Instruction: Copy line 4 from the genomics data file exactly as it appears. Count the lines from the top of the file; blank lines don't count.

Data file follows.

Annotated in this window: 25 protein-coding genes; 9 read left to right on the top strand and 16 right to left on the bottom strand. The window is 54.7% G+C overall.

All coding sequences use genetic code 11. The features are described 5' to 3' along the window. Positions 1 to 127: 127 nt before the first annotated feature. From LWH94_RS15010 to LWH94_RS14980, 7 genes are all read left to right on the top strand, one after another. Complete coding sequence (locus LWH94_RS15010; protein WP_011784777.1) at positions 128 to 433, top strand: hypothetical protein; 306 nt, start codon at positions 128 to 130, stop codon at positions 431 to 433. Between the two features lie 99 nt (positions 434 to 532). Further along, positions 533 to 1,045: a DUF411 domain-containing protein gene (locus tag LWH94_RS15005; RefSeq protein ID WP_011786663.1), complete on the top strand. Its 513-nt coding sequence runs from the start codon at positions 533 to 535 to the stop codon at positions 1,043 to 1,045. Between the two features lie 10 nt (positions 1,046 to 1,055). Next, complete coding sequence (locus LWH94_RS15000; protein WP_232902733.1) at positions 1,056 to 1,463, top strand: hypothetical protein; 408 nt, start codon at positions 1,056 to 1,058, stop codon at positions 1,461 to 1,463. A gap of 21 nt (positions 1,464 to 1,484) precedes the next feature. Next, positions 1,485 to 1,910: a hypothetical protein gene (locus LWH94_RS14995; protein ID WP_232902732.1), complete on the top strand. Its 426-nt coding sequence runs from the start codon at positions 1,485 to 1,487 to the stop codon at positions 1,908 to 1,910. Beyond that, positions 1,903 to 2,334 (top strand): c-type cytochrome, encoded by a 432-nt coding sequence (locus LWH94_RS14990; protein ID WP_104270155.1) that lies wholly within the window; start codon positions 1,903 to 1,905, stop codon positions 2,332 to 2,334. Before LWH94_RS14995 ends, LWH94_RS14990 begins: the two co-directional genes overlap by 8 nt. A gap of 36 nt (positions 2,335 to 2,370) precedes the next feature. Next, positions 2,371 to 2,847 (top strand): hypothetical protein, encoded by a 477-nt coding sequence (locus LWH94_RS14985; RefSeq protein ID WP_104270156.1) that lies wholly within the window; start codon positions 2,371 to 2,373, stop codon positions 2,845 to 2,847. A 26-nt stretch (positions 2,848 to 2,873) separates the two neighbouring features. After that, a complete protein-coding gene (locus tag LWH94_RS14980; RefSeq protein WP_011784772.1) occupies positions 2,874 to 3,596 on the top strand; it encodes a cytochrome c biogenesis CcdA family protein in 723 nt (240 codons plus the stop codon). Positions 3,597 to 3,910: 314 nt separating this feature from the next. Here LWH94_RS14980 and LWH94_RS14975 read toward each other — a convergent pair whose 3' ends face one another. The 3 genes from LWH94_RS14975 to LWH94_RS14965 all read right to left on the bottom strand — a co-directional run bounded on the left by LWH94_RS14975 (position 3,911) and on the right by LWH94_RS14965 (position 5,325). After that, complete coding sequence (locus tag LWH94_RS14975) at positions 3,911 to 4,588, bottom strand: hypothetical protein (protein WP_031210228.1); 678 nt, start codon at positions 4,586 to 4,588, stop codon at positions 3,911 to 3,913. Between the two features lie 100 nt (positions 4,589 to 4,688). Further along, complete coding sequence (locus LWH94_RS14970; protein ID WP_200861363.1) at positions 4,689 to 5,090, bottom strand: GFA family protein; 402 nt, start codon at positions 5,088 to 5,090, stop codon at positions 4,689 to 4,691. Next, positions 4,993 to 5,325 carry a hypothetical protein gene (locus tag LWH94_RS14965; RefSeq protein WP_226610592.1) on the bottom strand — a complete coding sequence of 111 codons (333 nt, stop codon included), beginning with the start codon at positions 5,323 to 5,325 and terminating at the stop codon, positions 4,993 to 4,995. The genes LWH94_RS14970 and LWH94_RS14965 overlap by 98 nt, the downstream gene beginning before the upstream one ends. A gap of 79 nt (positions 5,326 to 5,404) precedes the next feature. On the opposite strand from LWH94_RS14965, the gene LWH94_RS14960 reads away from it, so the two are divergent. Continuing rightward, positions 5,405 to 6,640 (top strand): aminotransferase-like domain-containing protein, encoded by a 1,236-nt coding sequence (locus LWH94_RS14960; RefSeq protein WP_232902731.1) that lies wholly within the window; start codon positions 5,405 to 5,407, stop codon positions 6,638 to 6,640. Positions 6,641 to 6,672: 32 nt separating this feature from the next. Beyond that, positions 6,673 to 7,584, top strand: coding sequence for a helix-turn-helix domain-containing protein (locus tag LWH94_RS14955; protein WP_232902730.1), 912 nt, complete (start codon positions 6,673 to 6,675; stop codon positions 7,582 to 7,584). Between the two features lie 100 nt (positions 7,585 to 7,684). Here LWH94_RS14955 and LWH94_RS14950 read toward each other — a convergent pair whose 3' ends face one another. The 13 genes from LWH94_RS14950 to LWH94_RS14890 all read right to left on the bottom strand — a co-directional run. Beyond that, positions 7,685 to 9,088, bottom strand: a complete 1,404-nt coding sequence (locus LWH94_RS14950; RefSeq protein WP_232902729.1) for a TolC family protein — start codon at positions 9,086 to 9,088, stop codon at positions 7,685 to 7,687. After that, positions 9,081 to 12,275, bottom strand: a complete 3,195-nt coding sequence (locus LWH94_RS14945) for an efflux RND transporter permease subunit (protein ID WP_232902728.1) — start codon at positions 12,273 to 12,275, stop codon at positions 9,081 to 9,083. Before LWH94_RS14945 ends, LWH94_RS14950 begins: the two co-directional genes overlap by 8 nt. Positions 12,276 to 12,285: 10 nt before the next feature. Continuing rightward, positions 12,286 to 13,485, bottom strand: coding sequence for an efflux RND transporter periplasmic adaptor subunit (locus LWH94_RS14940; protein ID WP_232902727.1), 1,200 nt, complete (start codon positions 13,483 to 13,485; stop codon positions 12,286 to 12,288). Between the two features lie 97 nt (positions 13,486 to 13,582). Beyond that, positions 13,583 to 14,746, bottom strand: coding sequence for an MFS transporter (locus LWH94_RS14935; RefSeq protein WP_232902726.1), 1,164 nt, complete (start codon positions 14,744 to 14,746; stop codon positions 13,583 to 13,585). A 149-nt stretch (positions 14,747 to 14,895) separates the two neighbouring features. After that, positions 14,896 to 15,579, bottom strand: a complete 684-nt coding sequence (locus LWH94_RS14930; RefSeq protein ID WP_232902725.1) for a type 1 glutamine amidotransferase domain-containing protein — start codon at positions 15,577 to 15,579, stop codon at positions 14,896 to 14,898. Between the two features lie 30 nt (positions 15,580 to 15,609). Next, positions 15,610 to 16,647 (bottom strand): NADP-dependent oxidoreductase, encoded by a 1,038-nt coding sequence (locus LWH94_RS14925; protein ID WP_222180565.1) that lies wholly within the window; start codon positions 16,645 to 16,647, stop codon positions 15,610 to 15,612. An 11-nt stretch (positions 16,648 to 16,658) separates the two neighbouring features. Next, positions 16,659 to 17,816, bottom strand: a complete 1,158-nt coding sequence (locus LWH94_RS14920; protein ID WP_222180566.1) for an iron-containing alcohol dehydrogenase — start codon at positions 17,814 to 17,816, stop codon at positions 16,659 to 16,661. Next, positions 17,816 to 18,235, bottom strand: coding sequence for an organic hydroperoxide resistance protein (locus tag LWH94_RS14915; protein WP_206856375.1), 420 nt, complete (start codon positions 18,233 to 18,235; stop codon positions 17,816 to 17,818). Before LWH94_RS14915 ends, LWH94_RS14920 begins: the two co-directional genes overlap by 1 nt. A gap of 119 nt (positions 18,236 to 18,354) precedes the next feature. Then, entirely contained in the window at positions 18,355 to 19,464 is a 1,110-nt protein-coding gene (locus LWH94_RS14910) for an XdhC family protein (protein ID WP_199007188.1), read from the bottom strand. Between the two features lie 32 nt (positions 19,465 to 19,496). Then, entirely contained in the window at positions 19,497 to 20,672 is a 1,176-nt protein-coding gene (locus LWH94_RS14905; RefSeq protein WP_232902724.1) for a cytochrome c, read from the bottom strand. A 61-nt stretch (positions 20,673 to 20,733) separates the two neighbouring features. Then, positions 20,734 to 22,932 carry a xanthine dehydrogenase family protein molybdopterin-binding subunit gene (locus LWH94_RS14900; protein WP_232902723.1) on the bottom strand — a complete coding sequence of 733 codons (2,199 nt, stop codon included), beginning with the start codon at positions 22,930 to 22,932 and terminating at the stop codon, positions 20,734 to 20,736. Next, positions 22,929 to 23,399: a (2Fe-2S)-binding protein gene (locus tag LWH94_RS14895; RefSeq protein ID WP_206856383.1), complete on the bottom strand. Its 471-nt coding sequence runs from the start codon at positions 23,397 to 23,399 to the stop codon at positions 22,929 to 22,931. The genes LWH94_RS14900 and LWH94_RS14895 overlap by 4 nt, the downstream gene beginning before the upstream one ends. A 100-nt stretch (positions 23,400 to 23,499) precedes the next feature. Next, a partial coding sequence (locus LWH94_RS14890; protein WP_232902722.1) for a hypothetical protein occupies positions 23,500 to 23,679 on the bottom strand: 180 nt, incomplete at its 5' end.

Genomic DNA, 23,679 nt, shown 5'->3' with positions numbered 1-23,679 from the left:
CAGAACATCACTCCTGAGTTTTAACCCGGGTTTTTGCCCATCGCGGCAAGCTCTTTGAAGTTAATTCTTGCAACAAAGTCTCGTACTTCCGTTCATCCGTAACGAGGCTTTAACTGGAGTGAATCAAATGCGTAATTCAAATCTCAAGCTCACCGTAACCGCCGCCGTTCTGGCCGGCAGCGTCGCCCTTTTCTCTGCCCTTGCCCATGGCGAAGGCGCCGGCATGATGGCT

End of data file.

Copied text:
CAGAACATCACTCCTGAGTTTTAACCCGGGTTTTTGCCCATCGCGGCAAGCTCTTTGAAGTTAATTCTTGCAACAAAGTCTCGTACTTCCGTTCATCCGTAACGAGGCTTTAACTGGAGTGAATCAAATGCGTAATTCAAATCTCAAGCTCACCGTAACCGCCGCCGTTCTGGCCGGCAGCGTCGCCCTTTTCTCTGCCCTTGCCCATGGCGAAGGCGCCGGCATGATGGCT